This is final Phase of component life cycle. This phase occurs when component is removed from the display list. It will get removed form any other references and soon it will get garbage collected, so that it will get completely removed by the memory and free the memory.

In next post I will try to explain component life cycle with custom component creation example.



Leave a Comment
  1. Stephen romantique Stulov / Oct 27 2008 10:21 am

    Beautiful explanation. I would only dream about such an explanation in those times when I was learning Flex:) Thanks hangalot)

  2. Chandra Kumar / Nov 12 2008 10:05 am

    You have explained about the InvalidateSize() method with an example (the width property of a component). Could you please give an example each for InvalidateProperties() and InvalidateDisplayList() methods?

  3. Shrikant Patil / Nov 13 2008 4:56 am

    HI, Chandra Kumar,
    Here is what you asked for;
    1) InvalidateSize() – Marks component for validation to update the size. say any property which affects the size of the component to update, like width, height etc.
    2) InvalidateProperty() – Marks component validation to update the changes in property. say for example text area with a button. On clicking on the button text area get disabled. here the enabled property of the text area is changed. So at this time we need to mark component to update its enabled property value so that it shouldn’t receive any user actions.
    3) InvalidateDisplayList() – Marks component for validation to update any visual updates. Say that you have custom rating component which is used as itemRenderer for a list component. say you are creating no of squares depending on the rate data passed using Graphics API. at any moment if data changes then again the itemRenderer need to redraw the squares. Here invalidateDisplayList() method comes.

    The thing flex made different methods for invalidation is because the update of whole component is processor expensive process. assume there is only change in a single property which doesn’t affect any visual changes of the component, then it is unnecessary to update whole component from beaning and redraw whole component again, instead InvalidateProperty() method does that job without redrawing the whole component.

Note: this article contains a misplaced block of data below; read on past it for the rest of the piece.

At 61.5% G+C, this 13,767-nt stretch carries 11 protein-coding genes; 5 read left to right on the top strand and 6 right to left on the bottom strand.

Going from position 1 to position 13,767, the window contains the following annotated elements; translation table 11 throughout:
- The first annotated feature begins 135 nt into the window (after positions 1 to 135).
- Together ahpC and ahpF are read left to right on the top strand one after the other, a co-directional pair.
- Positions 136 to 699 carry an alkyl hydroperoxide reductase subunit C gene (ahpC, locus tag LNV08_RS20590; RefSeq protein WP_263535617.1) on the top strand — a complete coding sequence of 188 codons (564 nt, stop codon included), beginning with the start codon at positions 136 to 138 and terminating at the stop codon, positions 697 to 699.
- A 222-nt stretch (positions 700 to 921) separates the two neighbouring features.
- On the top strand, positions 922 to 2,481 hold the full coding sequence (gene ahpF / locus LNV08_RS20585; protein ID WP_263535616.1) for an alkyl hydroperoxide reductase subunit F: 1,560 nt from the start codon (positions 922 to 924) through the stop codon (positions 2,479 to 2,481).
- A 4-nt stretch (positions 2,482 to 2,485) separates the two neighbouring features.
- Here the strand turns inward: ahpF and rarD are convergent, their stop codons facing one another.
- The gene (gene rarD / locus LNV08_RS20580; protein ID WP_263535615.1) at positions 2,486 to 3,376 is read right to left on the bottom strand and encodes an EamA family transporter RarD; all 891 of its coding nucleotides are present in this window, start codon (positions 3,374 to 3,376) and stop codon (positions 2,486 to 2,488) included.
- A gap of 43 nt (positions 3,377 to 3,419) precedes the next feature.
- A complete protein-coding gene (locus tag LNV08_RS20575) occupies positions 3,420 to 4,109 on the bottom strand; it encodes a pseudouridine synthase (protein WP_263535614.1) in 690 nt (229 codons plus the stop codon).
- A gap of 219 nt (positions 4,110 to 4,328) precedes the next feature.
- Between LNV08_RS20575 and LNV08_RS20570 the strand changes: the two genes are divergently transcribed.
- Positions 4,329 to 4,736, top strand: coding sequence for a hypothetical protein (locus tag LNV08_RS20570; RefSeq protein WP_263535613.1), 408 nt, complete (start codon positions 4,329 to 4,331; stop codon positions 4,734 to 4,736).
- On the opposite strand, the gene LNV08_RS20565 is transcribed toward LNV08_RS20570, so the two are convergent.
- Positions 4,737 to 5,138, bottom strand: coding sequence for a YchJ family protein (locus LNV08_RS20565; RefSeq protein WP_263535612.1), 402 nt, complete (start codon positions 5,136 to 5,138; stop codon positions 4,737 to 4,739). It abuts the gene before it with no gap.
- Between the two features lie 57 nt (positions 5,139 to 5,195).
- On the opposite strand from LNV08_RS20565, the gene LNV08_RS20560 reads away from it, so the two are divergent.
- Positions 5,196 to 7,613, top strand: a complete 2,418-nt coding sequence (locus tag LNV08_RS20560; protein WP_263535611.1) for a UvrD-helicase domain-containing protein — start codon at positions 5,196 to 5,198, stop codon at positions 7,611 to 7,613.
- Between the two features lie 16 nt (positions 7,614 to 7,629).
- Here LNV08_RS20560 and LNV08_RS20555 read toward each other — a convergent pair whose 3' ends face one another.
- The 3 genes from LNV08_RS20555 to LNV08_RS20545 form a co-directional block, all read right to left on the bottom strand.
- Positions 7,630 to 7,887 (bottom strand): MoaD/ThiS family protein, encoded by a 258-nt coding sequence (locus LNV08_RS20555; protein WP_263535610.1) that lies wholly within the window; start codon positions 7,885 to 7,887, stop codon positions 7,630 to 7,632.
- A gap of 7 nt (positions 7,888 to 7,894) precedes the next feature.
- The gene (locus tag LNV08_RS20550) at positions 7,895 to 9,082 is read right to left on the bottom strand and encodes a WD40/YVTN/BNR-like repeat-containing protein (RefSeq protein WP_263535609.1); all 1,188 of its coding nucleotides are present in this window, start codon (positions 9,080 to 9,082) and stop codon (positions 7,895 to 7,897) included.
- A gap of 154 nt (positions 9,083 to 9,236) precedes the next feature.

4. vengu / Jan 11 2009 2:04 pm

    Great explanation!
    When is the post with an example coming?
    That would really help to understand it better

  5. maximus / Apr 9 2009 3:31 pm

    ah, fine article. Finally a good article on the subject. thanks

  6. Gopi Krishna / May 5 2009 2:46 pm

    Nice explanation. Great!

  7. Venkat / May 22 2010 7:21 am

    Thank you very much, it is really useful.

  8. jaydeep / Jul 20 2010 10:23 am

    Thanks for such a good explanation !!!

  9. Krishna / Jul 29 2010 11:14 am

    Really a very gud explanation thanka a lot !

  10. Rodwan / Aug 23 2010 10:50 am

    Good clear and precise explanation. made me understand it with just one read. looking forward to more of what you have to share.

  11. rahul / Sep 7 2010 12:39 pm

    Great Explanation
    I have tried to create a component as per the procedure you have given above.

    My Requirement is
    I have created a Canvas containing one button and some labels.I have given x and y coordinates to each label in measure()
    After click on button i am getting a response of a web service and according to
    response i want to add some labels in between existing labels. how can i use measure function
    to add new labels in between existing labels.
    Please explain me with small example.

    once again great work.
    thanks in advance.

  12. Vinod / Sep 13 2010 6:50 am

    Nice !!!

  13. David Salahi / Oct 21 2010 10:59 pm

    Very helpful! I haven’t seen this level of detail anywhere else.

  14. sheetal / Jan 12 2011 10:45 am

    This is the best one i have read on this topic…

  15. Deepak / Jan 12 2011 2:24 pm

    Ah!!! Finally, I’ve got something which is ‘actually’ useful after a long long time. Everywhere else I see, they just say, which method is called when. There is no detail on what those methods do and what exactly happens in the background!

    Thank you sooooo very much……

  16. Deepanshu thakral / Mar 16 2011 11:31 am

    awesome expalanation for beginners as well as experienced… i like it…!!!

  17. rana / May 20 2011 12:17 pm

    wow i have a confutation about the component life cycle but now am free now its awesome to explain like this thank u very math

  18. Abhi / Jun 10 2011 9:02 pm

    yeah its really a great example to understand component life cycle…. 🙂

  19. Abhi / Jun 10 2011 9:09 pm

    It will be very helpful for me to understand if you can provide some tutorial like this on Cairngorm…..

    Thanks in advance..!

  20. Reetesh / May 23 2012 1:14 pm

    nice explanation..

  21. suresh / Sep 26 2012 7:00 am

    It helps to know much about Component Life Cycle, You done a great work and Nice Explanation.
    Thank You so much..

  22. surendragurjar / Oct 30 2012 3:27 am

    Nice explanation… thanks a tons


  1. McQuillen Interactive » Blog Archive » Flex component lifecycle … can you explain that again?
  2. Chris’ Blog » Blog Archive » Flex Component Lifecycle